Gastroenteritis is a microbial infection that causes inflammation of the lining of stomach, small and large intestines. Diarrhea, vomiting, abdominal pain and abdominal cramps characterize gastroenteritis symptomatically. Gastroenteritis is also referred to as gastro, stomach bug, stomach virus, stomach flu and gastric flu.
Viruses, mainly rotavirus and bacteria mainly E. coli, Shigella and Campylobacter account for most of the gastroenteritis infections in children. Although less common, protozoan parasites such as Giardia lamblia and Entamoeba histolytica also cause gastroenteritis, but mostly in children.
In adults, Norovirus and Campylobacter species are responsible for most of the gastroenteritis infections worldwide.
Symptoms of gastroenteritis are watery diarrhea and vomiting accompanied with abdominal cramps or pain in abdomen. Other symptoms like fever, chills, fatigue, headache and muscle pain may occur in isolated cases.
Dehydration is very common in gastroenteritis. Signs of dehydration include feeling of excessive thirst, dry skin, infrequent urination or very dark-colored urine, lethargy and tiredness, dizziness, or faintness. Infants, young children, old people, and people with weak immune system are at maximum risk of getting dehydrated.
Gastroenteritis is highly contagious and is transmitted from one person to another. The spread of viral gastroenteritis can be prevented by taking precautionary measures such as washing the hands thoroughly with soap and warm water for 20 seconds after using the toilet or changing diapers and always before eating or handling food.
Causes of Gastroenteritis
Viruses and bacteria cause most of the gastroenteritis infections. Although less common, protozoan parasites also cause gastroenteritis, but mostly in children.
Among viruses, Rotavirus, Norovirus, Adenovirus, and Astrovirus can cause viral gastroenteritis. While rotavirus accounts for the majority of gastroenteritis and diarrhea cases in children across the world, norovirus is the most common causative agent of gastroenteritis in adults.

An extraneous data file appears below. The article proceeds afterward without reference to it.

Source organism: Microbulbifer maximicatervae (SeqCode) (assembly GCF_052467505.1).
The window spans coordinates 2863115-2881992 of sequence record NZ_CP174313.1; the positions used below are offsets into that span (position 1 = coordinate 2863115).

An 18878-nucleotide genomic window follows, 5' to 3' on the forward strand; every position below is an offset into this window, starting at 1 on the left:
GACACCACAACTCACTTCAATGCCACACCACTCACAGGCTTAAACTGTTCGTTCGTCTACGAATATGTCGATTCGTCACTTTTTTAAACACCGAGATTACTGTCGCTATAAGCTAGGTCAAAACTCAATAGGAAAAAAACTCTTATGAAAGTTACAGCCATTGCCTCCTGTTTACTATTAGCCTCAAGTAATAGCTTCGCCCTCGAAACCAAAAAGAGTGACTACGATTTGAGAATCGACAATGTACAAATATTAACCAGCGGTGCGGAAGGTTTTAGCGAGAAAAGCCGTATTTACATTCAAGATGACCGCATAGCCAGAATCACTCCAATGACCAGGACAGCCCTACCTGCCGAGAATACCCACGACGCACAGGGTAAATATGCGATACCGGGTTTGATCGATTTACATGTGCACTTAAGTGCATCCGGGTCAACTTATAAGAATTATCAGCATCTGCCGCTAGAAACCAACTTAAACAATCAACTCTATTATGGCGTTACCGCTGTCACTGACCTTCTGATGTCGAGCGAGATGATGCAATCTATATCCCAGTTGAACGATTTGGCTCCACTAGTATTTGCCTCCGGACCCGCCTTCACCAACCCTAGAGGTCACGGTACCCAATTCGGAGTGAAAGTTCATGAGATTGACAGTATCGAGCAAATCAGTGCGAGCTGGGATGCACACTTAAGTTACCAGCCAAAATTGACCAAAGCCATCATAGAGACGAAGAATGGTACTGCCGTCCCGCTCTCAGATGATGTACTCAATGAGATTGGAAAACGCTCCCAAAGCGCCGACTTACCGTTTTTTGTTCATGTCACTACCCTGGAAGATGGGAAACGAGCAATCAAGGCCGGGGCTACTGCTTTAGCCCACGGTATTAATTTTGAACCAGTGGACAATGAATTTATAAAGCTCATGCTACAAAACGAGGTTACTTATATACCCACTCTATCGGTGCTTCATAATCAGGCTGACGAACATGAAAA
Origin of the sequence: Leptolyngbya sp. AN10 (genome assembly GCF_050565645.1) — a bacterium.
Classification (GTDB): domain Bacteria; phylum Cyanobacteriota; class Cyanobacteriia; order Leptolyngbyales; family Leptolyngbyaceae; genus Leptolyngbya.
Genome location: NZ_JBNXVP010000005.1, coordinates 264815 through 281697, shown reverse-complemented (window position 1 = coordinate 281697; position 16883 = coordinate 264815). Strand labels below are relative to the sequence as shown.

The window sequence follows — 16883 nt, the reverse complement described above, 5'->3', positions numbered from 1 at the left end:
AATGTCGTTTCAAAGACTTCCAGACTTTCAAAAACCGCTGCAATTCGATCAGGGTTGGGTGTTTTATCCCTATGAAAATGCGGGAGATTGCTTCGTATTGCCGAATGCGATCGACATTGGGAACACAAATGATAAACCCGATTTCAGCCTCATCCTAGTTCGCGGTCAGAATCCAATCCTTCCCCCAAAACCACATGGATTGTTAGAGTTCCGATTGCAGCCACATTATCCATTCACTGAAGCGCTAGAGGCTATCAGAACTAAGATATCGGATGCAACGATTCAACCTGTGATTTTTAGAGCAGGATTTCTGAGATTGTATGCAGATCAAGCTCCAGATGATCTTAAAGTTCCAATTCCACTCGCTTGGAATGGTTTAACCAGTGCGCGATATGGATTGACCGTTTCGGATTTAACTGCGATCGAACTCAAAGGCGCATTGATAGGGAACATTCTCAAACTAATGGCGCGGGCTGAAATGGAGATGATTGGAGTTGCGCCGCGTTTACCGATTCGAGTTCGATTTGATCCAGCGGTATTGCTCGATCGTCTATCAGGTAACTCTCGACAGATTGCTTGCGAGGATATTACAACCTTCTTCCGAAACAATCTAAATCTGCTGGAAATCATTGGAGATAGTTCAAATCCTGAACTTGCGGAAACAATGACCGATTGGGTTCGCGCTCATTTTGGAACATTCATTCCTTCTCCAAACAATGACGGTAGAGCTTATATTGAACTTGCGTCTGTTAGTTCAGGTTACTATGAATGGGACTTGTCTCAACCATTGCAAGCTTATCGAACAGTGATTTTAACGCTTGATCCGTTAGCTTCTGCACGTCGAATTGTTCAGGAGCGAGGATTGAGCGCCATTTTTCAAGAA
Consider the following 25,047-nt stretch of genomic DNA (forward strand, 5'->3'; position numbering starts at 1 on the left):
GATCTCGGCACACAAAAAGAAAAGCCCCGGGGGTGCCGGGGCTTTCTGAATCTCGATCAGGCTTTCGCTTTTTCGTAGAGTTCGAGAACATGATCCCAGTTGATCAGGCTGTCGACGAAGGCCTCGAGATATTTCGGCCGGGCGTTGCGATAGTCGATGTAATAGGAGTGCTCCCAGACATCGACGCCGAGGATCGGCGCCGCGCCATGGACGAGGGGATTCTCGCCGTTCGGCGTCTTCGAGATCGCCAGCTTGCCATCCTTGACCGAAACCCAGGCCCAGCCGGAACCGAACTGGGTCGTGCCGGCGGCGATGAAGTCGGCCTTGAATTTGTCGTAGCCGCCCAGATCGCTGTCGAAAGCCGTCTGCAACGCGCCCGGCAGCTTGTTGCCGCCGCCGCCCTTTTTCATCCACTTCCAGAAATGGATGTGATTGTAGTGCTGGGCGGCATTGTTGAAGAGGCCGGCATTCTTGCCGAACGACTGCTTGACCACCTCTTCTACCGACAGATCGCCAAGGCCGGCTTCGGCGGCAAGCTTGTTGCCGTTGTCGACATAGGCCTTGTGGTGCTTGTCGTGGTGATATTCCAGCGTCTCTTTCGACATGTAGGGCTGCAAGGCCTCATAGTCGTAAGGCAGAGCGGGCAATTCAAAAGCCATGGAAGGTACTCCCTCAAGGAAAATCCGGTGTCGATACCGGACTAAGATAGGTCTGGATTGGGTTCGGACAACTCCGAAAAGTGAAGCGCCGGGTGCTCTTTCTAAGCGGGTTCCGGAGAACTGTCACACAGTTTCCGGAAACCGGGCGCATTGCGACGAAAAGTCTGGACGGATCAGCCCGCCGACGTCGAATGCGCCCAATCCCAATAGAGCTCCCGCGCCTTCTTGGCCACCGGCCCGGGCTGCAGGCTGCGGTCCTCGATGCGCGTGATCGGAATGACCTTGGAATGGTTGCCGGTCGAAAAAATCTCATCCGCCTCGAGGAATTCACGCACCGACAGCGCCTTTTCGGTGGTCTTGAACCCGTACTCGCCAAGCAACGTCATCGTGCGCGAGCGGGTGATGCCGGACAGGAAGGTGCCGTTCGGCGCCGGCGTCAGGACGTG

In young kids, bacterial infections account for 15–20% of all pediatric gastroenteritis cases, with E. coli, Salmonella , Shigella, and Campylobacter species being the most common causative agents. Among adults, Campylobacter species are the most common bacteria responsible for gastroenteritis. Toxicogenic Clostridium difficile is the most important cause of diarrhea and gastroenteritis in the elderly and senior citizens.
A number of parasitic protozoans also cause gastroenteritis especially in children, the most common being Giardia lamblia. Other species including Entamoeba histolytica and Cryptosporidium species have also been implicated with diarrhea and gastroenteritis in children.
Symptoms of Gastroenteritis
The key symptoms of gastroenteritis are watery diarrhea and vomiting, often accompanied with either abdominal cramps or abdominal pain. Other symptoms include fever, chills, fatigue, headache and muscle pain, which may or may not occur. In very rare cases, complications such as reactive arthritis (1%) or Guillain-Barre syndrome (0.1%) occur in people affected with Campylobacter infection.
Haemolytic Uremic Syndrome (HUS), a potentially dangerous condition can occur in infections with E.coli or Shigella species that produces Shiga toxins. It causes a rapid fall in the platelet counts, kidney damage, and low red blood cell counts. Children are more likely to get complications like HUS than adults.
Diagnosis of Gastroenteritis
Gastroenteritis is often clinically diagnosed on the basis of the signs and symptoms alone. However, a stool test, usually a stool culture, is recommended to find the exact causative organism for the diarrhea and to rule out any poisoning by toxic bacteria or parasites.